Series: The Panic, #1
Published by Loveswept on October 25th 2016
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When Katherine Wilson passes out in the arms of the hottest man she’s ever seen, it’s not because of the lights, the pulsating music, or the crowded dance floor. It’s because she can’t enjoy a night out like a normal person, not with her debilitating anxieties. These panic attacks are going to destroy her life unless she takes control—or gets a helping hand. So after the club’s bad-boy owner personally escorts her home, Katherine feels something urgent and primal awaken inside of her.
Nick Moreno doesn’t need a headache like Katherine. A drug bust has put his father behind bars and forced Nick to take over the daily business of his family’s South Beach nightclub. His head tells him to walk away—but his body has other ideas. Katherine’s vulnerability, her grace and courage, compel him to reach out. And when they kiss, Nick is overcome by desire: to pull her close, and promise that his embrace will always be the safest place on earth.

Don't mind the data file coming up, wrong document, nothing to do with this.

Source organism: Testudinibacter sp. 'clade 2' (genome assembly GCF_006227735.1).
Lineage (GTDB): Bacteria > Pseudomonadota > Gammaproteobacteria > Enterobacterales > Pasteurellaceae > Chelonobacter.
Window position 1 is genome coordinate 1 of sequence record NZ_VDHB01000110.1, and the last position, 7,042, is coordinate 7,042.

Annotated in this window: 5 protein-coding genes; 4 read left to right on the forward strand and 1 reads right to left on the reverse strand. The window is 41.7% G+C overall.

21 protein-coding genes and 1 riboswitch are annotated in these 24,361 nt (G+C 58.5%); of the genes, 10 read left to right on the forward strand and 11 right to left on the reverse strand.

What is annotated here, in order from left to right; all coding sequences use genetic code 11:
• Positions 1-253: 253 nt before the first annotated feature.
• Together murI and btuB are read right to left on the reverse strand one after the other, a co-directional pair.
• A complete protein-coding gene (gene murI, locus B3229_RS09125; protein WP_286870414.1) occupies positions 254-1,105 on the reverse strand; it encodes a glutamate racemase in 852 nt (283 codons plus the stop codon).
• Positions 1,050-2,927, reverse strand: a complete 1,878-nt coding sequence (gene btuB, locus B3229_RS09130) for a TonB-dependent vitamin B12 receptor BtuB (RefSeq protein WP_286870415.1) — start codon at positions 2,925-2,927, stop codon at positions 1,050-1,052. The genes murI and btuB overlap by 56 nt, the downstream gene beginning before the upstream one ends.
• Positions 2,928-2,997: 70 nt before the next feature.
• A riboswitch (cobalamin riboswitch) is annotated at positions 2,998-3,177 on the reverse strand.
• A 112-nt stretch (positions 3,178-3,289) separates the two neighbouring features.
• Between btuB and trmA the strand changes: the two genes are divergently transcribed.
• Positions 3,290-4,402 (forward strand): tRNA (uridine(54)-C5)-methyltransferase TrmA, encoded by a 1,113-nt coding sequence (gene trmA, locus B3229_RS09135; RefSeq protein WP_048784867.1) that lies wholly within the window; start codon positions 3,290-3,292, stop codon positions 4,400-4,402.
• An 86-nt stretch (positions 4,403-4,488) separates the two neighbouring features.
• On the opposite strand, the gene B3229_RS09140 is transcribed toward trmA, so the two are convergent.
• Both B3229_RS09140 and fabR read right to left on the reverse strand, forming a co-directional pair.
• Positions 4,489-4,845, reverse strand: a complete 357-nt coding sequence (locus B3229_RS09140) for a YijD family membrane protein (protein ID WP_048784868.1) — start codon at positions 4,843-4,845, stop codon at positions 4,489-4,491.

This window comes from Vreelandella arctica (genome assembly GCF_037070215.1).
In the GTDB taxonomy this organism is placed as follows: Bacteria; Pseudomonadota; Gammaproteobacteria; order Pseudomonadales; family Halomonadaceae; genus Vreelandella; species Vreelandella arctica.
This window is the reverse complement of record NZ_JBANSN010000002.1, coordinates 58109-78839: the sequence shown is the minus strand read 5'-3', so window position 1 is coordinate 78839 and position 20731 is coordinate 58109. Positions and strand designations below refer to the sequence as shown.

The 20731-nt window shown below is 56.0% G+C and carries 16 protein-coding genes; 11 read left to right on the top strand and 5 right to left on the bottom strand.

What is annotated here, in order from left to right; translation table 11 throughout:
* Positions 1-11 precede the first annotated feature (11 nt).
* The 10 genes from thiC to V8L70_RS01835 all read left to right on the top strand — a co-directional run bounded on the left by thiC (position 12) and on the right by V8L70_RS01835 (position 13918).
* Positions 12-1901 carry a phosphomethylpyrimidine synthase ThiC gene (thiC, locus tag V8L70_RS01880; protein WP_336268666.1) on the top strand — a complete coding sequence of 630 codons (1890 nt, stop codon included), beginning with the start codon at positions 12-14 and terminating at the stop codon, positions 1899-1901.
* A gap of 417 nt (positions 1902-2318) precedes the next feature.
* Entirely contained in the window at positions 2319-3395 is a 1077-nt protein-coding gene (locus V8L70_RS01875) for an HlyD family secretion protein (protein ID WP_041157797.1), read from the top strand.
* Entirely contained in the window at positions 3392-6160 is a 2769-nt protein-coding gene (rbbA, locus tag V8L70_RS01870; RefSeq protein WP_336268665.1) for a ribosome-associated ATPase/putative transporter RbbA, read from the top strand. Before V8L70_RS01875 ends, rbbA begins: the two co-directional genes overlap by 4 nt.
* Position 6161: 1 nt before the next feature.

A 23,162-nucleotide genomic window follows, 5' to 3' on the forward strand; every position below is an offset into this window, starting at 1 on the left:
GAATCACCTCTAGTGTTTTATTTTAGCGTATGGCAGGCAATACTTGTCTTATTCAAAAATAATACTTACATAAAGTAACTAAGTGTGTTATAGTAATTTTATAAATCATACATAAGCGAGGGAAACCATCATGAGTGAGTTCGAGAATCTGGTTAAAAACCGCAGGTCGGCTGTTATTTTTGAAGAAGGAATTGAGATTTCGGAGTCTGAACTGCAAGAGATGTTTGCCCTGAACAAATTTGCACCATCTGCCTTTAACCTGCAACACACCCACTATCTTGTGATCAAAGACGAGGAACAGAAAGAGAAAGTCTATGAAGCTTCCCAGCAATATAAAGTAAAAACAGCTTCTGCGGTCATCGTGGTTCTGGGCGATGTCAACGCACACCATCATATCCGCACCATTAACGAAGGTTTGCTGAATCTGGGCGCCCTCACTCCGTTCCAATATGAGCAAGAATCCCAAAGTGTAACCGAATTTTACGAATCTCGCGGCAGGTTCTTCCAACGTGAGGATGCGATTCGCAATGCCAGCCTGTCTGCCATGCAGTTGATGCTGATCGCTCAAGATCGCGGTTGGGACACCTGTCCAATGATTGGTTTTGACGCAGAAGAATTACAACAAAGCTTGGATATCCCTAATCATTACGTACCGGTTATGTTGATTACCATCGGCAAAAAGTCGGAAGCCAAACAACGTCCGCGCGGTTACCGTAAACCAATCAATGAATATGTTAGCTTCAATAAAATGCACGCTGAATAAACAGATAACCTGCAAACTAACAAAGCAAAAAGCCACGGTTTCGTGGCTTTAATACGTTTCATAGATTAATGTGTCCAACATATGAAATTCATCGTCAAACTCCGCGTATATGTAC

With a female lead who battles very, very severe PTSD and an anxiety disorder, ‘Pull me Closer’ is both unsettling and provocative enough to keep me at a loss for words – and at a loss how to rate this book. I don’t exactly know how to write a review for this, not just because it puts a debilitating illness in the spotlight, but also because the entire story is constructed around this uphill climb and a woman’s efforts to break out of it – and realistically, not always succeeding.
Katherine Wilson’s story unfolds in the sweaty, claustrophobic spaces of a nightclub, immediately drawing you in because of the deep POV that Sidney Halston takes from the beginning. We’re plunged straight into the nightmarish cages of a mentally-ill woman, and like her, we struggle, unable to breathe in these ever-tightening circles, until she falls onto the couch of Panic’s owner, who, admittedly stays an unsympathetic arse about her condition for quite a while because of his own hang-ups. Despite the budding romance and the steamy sex scenes, I do feel that the story is more of a woman’s personal journey through this illness than the relationship that develops almost incidentally with Nick, seeing as her story is that of the everyday ‘hero’ – people who overcome the slightest challenges that ‘normal’ people deem insignificant and think they’ve scaled Everest.
I didn’t find myself as invested in Katherine or Nick together for some reason, yet I couldn’t put the book down, which makes it all the more puzzling. It did however, get exciting towards the end and with a partial cliffie for an ending, it’s pretty obvious that the next book would be about Matt and that very mysterious woman with shifting identities.